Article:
Ranked 175th out of 188 countries on the United Nations Development Programme’s 2016 Human Development Index, Mali is one of the poorest countries in the world; with nearly 45% of its population living below the national poverty line. Also, almost 65% of the Malian population is under 25 years of age and 76% live in rural areas. Mali, a vast Sahelian country, has a low-income economy that is undiversified and vulnerable to commodity price fluctuations. Poverty is concentrated in the rural areas of southern Mali (90%), where the population density is the highest. Moreover, Mali’s population at an annual growth rate of 3.0% is among the fastest-growing among developing countries.

Equally worrying is that life expectancy at birth in Mail is just 58.5 years; one of the lowest of any country in the world.  Mali is also facing serious environmental challenges such as desertification, soil erosion, deforestation, and loss of pasture. Mali also has a shortening water supply amid climate-change and threats of desertification. For decades, Mali has been hit by droughts, a condition that is threatening food security and loss of livelihoods.  Small wonder then, that with little opportunities for survival, violent crimes – such as kidnapping, abduction, killing and armed-robbery – are common among the youth of Mali.

Legacy of Mansa Musa

During the peak of the kingdom, Mali was extremely wealthy due to the tax on trade-in and out of the empire, along with all the gold Mansa Musa accrued. History indicates that Mansa Musa had so much gold that during several pilgrimages to Mecca, he gave out gold to all the poor along the way; a gesture that triggered inflation throughout the kingdom.

In fact, Mansa Musa still holds the record as the richest man that ever lived in Africa. Arguably he had four times the US$10.5billion Aliko Dangote currently holds as Africa’s richest man. But the question remains: “What happened to all the wealth Mansa Musa accumulated?” Why is Mali among the poorest countries in the world, despite all the wealth of Mansa Musa and the mineral resources?

History indicates that Mansa Musa used his wealth mostly in pursuit of territorial expansion and personal aggrandisement; such as several pilgrimages to Mecca and marrying many women. At independence in 1960, Ghana had to support Mali with a grant as part of Kwame Nkrumah’s policy of promoting economic and political integration. This is a sad commentary and reflection of how some African leaders used and continue to use the continent’s resources.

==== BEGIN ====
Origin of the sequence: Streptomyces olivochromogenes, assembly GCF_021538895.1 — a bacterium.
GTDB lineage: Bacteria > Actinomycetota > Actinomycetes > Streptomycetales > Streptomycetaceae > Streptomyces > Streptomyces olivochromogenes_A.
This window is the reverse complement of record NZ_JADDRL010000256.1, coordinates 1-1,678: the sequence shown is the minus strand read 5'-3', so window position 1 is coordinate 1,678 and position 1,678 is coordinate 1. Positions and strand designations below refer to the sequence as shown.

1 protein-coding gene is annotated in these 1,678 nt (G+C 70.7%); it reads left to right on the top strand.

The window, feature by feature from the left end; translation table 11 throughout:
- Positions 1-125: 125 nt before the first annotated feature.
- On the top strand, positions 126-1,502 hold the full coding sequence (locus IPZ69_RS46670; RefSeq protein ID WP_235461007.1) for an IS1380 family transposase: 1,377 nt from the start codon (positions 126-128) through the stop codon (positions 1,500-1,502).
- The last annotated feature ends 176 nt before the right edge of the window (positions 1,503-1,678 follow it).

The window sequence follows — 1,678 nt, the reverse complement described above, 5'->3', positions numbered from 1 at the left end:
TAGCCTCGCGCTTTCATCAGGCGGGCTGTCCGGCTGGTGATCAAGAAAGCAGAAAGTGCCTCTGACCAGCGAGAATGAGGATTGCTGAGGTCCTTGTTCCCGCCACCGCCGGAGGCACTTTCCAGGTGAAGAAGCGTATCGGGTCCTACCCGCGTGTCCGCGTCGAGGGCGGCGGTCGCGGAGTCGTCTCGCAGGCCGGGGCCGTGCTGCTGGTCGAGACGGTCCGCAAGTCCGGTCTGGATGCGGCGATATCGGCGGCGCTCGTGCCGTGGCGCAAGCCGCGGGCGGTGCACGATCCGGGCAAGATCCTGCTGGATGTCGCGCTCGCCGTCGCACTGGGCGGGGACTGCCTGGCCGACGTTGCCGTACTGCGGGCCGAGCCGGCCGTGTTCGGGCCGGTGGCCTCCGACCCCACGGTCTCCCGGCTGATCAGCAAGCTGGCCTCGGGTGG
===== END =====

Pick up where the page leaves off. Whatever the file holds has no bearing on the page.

Return civilian rule

West African citizens, and by extension, all Africans, must be getting tired with the continuing unrest in Mali. For this reason, I join many Africans to demand that the military stay out of politics in Mali. Our leaders should send a strong message to the military in Mali to concentrate on their core duty of protecting the territory of Mali from jihadist invasions. Mali’s recent unrest began with a 2012 coup, hatched by soldiers opposed to what they saw as a weak response to a growing separatist insurgency by Tuareg rebels in the country’s north.

The insurgents were armed with weapons from nearby Libya, following that country’s 2011 civil war. Western powers should be partly blamed for creating the instability in Libya by ousting Muammar Gaddafi and putting Mali on the receiving end. That said, my simple understanding is that the military’s core job-responsibility is to protect the territorial integrity of their country. So, if jihadists invade the country, the military should stay and fight them; rather than interrupting the governance process.

Meddling in politics

In fact, some security analysts have argued that the recent coup was unnecessary, given that the elected government had 18 months to end its tenure. This suggests that the military in Mali has simply developed a taste for meddling in politics. Thus, they should be reoriented to accept that in this era, Africa can no longer tolerate military meddling in civilian politics.

At the Accra meeting, the military junta tabled two requests as conditions for returning Mali to civilian rule. Firstly, they asked for a three-year transition period. Secondly, they requested that the military be allowed to lead the transition. Thankfully, the leaders rejected their requests in a move that sent strong signals EOCWAS will no longer countenance the military continually meddling in civilian politics. Instead of three year-transition, the Mali military was given 18 months to return the country to democratic rule. ECOWAS leaders also turned down the military’s request to lead the transition, insisting that the transitional government should be headed by civilians.

More sanctions

ECOWAS leaders threatened further sanctions if the military leaders fail to adhere to the conditions for a return to civilian rule reached at the 15th September meeting. President Akufo-Addo told the media after the meeting that Col. Assimi Goita had agreed to engage his National Committee for the Salvation of the People (CNSP) leadership to agree on measures to implement its commitments agreed at the ECOWAS meeting.

ECOWAS leaders should be resolute in their pursuit of a lasting solution to the situation in Mali.  The regional security concerns could manifest physically if the crisis lingers on. Not only will Mali descend into chaos, but instability could affect morale of the military and weaken its fight against the terrorist groups. In that case, there is a risk that neighbouring countries like Burkina Faso, Senegal and Guinea will be affected.

If it is true that Ivory Coast’s President Alassane Ouattara is bent on changing the constitution to run for a third term, he presents another challenge to EOCWAS leaders. President Akufo-Addo has the arduous task of talking to his friend to respect the constitutional arrangement of Ivory Coast.  Ivory Coast remains volatile, despite some period of stability after the crisis of 2000-2010. For this reason, Ouattara’s personal ambitions should not be allowed to return Ivory Coast to the dark days.

(***The writer is a Development and Communications Management Specialist, and a Social Justice Advocate.  All views expressed in this article are my personal views and do not represent those of any organisation(s). (Email: [email protected]. Mobile: 0202642504/0243327586

Leave a Reply